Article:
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Functional Modeling of Constraint Management in Aviation Safety and Command and Control
Linköping University, Department of Computer and Information Science, CSELAB - Cognitive Systems Engineering Laboratory. Linköping University, The Institute of Technology. Linköping University, Department of Computer and Information Science, Human-Centered systems.
2009 (English)Doctoral thesis, comprehensive summary (Other academic)
Abstract [en]

This thesis has shown that the concept of constraint management is instrumental in understanding the domains of command and control and aviation safety. Particularly, functional modeling as a means to address constraint management provides a basis for analyzing the performance of socio-technical systems. In addition to the theoretical underpinnings, six studies are presented.

          First, a functional analysis of an exercise conducted by a team of electricity network emergency managers is used to show that a team function taxonomy can be used to analyze the mapping between team tasks and information and communication technology to assess training needs for performance improvement. Second, an analysis of a fire-fighting emergency management simulation is used to show that functional modeling and visualization of constraints can describe behavior vis-à-vis constraints and inform decision support design. Third, analysis of a simulated adversarial command and control task reveals that functional modeling may be used to describe and facilitate constraint management (constraining the adversary and avoiding being constrained by the adversary).

          Studies four and five address the domain of civil aviation safety. The analysis of functional resonance is applied to an incident in study four and an accident in study five, based on investigation reports. These studies extend the functional resonance analysis method and accident model. The sixth study documents the utility of this functional modeling approach for risk assessment by evaluating proposed automation for air traffic control, based on observations, interviews, and experimental data.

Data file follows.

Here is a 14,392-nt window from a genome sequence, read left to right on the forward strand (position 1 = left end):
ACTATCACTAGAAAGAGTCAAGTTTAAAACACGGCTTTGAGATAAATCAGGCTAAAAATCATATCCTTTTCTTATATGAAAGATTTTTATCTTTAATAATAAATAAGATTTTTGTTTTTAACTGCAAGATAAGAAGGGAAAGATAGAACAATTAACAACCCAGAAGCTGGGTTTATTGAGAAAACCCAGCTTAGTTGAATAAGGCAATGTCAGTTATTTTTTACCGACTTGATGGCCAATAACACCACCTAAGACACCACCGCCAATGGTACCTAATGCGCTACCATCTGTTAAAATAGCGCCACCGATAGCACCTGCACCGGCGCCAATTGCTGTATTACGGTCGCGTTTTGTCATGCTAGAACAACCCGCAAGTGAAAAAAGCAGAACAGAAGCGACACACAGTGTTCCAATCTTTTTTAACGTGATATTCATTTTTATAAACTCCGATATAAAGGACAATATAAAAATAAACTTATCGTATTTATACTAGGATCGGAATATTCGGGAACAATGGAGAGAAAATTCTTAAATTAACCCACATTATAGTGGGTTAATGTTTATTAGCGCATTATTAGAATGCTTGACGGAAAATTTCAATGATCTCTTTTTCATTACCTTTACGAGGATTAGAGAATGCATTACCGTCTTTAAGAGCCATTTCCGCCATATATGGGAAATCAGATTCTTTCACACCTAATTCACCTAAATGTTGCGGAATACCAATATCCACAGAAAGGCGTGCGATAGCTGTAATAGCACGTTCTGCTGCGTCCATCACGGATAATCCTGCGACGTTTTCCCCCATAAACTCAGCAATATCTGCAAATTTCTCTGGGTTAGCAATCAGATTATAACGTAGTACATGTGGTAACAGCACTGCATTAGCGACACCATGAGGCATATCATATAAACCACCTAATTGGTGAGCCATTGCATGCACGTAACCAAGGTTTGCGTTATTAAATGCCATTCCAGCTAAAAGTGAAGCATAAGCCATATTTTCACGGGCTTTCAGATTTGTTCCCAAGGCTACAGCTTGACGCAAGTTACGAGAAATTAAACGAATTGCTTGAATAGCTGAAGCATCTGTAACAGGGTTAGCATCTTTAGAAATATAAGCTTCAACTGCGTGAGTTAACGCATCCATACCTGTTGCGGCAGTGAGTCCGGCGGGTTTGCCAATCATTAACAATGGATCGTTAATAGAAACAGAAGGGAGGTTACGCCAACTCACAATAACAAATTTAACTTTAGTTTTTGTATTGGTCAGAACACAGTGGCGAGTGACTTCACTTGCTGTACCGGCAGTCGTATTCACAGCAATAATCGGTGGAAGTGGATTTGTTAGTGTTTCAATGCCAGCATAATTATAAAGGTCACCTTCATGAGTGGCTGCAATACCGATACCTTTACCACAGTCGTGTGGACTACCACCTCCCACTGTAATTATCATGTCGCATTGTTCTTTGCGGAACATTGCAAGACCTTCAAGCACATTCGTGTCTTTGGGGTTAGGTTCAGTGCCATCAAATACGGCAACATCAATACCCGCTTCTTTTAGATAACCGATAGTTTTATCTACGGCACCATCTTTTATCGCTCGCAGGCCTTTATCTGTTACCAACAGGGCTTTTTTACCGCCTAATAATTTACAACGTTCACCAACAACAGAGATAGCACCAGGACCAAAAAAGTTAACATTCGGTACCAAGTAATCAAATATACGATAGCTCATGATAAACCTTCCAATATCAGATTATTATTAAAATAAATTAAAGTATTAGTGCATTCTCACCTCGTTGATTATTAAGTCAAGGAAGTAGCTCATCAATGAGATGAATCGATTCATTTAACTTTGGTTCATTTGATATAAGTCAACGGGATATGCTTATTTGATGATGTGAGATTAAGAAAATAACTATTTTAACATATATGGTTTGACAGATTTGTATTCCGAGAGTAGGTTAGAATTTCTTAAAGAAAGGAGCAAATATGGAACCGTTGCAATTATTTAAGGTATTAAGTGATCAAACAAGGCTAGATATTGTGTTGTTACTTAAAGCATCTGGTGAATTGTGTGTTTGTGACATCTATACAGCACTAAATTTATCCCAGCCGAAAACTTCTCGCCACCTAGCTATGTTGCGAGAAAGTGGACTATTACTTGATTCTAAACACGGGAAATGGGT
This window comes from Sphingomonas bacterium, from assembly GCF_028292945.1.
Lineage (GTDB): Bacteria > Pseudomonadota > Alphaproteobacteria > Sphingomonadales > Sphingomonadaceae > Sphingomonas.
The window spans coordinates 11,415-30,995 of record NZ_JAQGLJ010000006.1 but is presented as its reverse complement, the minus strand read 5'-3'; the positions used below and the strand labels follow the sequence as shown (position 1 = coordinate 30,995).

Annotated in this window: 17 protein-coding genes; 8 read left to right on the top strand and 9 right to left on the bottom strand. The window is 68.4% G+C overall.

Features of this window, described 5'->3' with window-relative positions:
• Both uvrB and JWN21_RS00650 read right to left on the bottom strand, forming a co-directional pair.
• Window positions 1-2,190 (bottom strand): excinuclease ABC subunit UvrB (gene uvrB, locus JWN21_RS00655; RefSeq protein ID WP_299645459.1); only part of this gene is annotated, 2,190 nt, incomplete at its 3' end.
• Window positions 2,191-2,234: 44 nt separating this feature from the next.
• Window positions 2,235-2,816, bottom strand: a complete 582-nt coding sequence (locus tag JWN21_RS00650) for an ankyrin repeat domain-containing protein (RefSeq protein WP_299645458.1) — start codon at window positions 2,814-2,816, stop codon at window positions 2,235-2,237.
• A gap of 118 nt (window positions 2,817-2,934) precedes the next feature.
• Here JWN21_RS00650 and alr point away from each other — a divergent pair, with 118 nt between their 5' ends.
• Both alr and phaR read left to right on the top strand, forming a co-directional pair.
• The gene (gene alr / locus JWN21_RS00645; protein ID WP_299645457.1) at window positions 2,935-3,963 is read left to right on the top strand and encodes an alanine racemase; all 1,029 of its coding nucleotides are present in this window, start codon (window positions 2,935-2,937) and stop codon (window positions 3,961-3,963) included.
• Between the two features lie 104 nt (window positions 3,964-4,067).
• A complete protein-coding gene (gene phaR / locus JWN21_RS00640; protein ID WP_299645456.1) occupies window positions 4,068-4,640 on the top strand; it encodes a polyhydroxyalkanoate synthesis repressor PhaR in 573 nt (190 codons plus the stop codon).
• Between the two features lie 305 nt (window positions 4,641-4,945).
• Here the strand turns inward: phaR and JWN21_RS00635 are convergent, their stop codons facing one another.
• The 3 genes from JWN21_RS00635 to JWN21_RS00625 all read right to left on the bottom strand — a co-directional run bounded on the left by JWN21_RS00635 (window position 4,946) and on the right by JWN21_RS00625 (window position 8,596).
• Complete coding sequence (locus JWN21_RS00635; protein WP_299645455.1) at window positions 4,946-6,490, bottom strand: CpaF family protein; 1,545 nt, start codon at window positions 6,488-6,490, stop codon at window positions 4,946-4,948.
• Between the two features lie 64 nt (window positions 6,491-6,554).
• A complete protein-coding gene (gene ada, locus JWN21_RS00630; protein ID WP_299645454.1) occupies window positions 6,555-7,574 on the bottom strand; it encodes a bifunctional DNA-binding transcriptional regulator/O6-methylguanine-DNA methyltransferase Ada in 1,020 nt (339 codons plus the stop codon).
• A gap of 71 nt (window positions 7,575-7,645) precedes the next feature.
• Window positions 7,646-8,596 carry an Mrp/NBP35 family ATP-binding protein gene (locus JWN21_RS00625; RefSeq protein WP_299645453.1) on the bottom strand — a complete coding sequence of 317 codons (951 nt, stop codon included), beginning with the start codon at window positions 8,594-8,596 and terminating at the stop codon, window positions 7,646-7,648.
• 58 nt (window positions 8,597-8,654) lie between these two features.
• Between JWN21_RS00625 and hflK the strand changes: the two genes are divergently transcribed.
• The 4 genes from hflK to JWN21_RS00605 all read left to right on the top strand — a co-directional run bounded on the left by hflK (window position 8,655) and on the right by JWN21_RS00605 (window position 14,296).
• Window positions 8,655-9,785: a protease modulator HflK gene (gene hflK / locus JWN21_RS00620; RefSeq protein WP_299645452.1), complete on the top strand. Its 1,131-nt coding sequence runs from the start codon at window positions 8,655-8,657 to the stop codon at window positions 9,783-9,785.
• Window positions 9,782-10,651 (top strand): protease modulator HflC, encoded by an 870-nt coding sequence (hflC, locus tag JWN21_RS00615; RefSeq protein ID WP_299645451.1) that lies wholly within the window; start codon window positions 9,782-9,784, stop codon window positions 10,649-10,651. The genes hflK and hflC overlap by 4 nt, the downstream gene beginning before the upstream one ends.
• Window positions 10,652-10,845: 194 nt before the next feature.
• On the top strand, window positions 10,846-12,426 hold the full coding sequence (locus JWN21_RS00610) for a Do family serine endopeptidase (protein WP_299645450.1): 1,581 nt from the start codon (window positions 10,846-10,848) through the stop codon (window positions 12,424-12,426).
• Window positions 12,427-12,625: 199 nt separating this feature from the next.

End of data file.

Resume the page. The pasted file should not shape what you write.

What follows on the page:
In sum, this thesis adds conceptual tools and modeling methods to the cognitive systems engineering discipline that can be used to tackle problems of training environment design, decision support, incident and accident analysis, and risk assessment.

Place, publisher, year, edition, pages
Linköping: Linköpings universitet , 2009. , 134 p.
Series
Linköping Studies in Science and Technology. Dissertations, ISSN 0345-7524 ; 1249
National Category
Human Computer Interaction
Identifiers
URN: urn:nbn:se:liu:diva-17639ISBN: 978-91-7393-659-0 (print)OAI: oai:DiVA.org:liu-17639DiVA: diva2:210824
Public defence
2009-04-30, Key 1, hus Key, campus Valla, Linköpings universitet, Linköping, 09:15 (English)
Opponent
Supervisors
Available from: 2009-04-06 Created: 2009-04-06 Last updated: 2018-01-13Bibliographically approved
List of papers
1. A case study of information and communication technology in emergency management training
Open this publication in new window or tab >>A case study of information and communication technology in emergency management training
2006 (English)In: International Journal of Emergency Management, ISSN 1471-4825, E-ISSN 1741-5071, Vol. 3, no 4, 332-347 p.Article in journal (Refereed) Published
Abstract [en]

This paper addresses the roles of Information and Communication Technology (ICT) in training for effective emergency management and inter-organisational coordination. Collocation can encourage the development of common ground and trust and, in turn, result in greater efficiency and effectiveness. We expect to find communication and artefact use during collocated training that cannot readily transfer to the ICT used to link distributed work settings. This expectation makes the reliance on ICT and distributed work during emergency management operations suspect. To test these claims, we observed a large-scale, real-time exercise designed to facilitate cooperation among electricity and telecommunications companies. The exercise scenario was similar to the January 2005 windstorm that left much of southern Sweden without electricity or telephone service and revealed the need for better cooperation among utility providers. The observations suggest that while collocation is clearly beneficial, a mismatch in ICT use between collocated training and distributed emergency management operations is likely to be detrimental for preparedness.

Keyword
emergency management; training; artefact use; collocated work; distributed work; real-time exercise; inter-organisational coordination; cooperation; information technology; communications; ICT; Sweden; electricity companies; telecommunications companies
National Category
Engineering and Technology
Identifiers
urn:nbn:se:liu:diva-12838 (URN)10.1504/IJEM.2006.011300 (DOI)
Available from: 2007-12-19 Created: 2007-12-19 Last updated: 2017-12-14
2. Representation of spatio-temporal resource constraints in network-based command and control
Open this publication in new window or tab >>Representation of spatio-temporal resource constraints in network-based command and control